Journal Article

Active and Passive Smoking and Risk of Breast Cancer by Age 50 Years among German Women

Silke Kropp and Jenny Chang-Claude

in American Journal of Epidemiology

Published on behalf of Johns Hopkins Bloomberg School of Public Health

Volume 156, issue 7, pages 616-626
Published in print October 2002 | ISSN: 0002-9262
Published online October 2002 | e-ISSN: 1476-6256 | DOI:
Active and Passive Smoking and Risk of Breast Cancer by Age 50 Years among German Women

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Recent studies suggest that both active and passive smokers have an increased risk of breast cancer compared with women who have never been either actively or passively exposed. Data on lifetime active and passive smoking were collected in 1999–2000 from 468 predominantly premenopausal breast cancer patients diagnosed by age 50 years and 1,093 controls who had previously participated in a German case-control study conducted in 1992–1995. Compared with never active/passive smokers, former smokers and current smokers had odds ratios of 1.2 (95% confidence interval (CI): 0.8, 1.7) and 1.5 (95% CI: 1.0, 2.2), respectively, and ever active smokers had an odds ratio of 1.3 (95% CI: 0.9, 1.9). The risk increased with duration of smoking and decreased after cessation of smoking. Among never active smokers, ever passive smoking was associated with an odds ratio of 1.6 (95% CI: 1.1, 2.4). Exposure to environmental tobacco smoke during childhood or before the first pregnancy did not appear to increase breast cancer risk. At greatest risk were women who had a high level of exposure to both passive and active smoking (odds ratio = 1.8, 95% CI: 1.2, 2.7). This study strengthens the hypothesis of a causal relation between active and passive smoke exposures and breast cancer risk.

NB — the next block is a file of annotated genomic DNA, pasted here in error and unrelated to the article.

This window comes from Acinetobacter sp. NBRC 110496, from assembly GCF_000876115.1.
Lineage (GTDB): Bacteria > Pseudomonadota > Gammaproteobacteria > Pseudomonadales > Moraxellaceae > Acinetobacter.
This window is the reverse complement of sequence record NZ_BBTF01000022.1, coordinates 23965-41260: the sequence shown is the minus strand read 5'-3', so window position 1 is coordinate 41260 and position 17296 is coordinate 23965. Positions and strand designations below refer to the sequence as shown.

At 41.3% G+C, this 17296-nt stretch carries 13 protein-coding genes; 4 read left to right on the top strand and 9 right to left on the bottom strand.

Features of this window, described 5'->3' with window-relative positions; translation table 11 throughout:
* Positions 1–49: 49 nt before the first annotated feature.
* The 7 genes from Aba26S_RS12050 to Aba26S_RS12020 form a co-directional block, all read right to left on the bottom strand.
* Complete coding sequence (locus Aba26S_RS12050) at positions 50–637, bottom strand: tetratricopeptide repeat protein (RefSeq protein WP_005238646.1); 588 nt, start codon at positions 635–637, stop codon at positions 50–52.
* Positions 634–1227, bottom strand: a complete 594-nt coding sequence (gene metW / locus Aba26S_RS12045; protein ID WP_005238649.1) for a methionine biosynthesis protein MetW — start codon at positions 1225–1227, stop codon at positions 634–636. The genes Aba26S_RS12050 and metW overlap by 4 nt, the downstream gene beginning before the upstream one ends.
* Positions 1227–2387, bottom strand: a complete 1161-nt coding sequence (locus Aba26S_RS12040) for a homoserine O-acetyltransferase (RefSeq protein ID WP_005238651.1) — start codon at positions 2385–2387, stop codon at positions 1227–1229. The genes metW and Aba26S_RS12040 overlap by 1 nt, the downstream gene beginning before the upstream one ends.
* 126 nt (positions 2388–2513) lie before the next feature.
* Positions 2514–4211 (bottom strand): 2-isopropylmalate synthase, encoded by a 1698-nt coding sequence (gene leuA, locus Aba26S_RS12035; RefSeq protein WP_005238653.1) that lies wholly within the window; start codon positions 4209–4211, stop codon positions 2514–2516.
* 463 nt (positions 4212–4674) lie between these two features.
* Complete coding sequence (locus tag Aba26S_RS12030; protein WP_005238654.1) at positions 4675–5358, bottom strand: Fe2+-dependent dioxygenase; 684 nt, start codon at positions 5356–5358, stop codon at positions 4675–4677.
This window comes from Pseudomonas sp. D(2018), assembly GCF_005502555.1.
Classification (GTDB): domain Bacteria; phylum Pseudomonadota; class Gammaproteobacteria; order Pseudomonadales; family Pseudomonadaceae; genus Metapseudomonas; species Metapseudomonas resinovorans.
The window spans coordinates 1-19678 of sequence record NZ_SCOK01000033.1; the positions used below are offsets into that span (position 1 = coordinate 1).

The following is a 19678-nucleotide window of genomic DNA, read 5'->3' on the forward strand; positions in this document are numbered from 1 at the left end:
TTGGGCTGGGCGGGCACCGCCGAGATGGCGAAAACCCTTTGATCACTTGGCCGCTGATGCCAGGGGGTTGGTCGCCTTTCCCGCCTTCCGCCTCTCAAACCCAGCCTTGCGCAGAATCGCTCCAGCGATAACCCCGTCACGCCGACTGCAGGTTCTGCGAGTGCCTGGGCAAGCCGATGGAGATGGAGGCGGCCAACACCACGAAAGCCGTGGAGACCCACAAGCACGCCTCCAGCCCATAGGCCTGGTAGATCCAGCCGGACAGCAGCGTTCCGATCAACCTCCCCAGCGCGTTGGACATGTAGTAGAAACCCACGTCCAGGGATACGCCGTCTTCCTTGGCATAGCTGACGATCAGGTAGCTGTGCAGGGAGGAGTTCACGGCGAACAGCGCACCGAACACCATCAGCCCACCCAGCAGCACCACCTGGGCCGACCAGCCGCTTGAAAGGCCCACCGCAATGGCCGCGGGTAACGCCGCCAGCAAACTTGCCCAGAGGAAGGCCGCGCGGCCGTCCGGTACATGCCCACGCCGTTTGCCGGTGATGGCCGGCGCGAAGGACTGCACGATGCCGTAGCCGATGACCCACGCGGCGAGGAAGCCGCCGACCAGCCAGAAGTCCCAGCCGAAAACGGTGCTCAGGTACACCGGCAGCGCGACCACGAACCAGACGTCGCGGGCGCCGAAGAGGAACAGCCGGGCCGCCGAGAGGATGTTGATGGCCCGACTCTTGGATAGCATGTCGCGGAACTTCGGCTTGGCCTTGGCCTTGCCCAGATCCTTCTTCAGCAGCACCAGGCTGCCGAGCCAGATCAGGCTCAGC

Keywords: breast neoplasms; case-control studies; premenopause; smoking; tobacco smoke pollution; women; Abbreviations: CI, confidence interval; OR, odds ratio.

Journal Article.  6534 words. 

Subjects: Public Health and Epidemiology

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